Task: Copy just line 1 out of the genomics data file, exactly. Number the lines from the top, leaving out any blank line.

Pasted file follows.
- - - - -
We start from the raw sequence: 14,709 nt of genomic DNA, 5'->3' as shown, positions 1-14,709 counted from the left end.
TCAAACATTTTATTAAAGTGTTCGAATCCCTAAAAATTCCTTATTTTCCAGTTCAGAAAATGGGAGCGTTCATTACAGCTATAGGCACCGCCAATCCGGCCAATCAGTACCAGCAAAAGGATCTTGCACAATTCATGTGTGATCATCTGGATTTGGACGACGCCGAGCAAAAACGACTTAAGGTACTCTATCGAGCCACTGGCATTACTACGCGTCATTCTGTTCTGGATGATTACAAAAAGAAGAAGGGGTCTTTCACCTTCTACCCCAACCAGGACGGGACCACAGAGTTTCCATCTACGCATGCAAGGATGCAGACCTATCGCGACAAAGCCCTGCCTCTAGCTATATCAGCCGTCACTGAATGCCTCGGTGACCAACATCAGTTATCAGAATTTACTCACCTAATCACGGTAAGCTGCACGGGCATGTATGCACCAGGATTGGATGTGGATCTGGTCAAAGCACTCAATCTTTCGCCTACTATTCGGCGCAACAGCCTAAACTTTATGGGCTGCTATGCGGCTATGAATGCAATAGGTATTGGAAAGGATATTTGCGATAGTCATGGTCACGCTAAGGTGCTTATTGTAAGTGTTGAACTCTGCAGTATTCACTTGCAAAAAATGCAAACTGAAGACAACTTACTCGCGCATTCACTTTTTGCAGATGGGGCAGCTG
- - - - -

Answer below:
We start from the raw sequence: 14,709 nt of genomic DNA, 5'->3' as shown, positions 1-14,709 counted from the left end.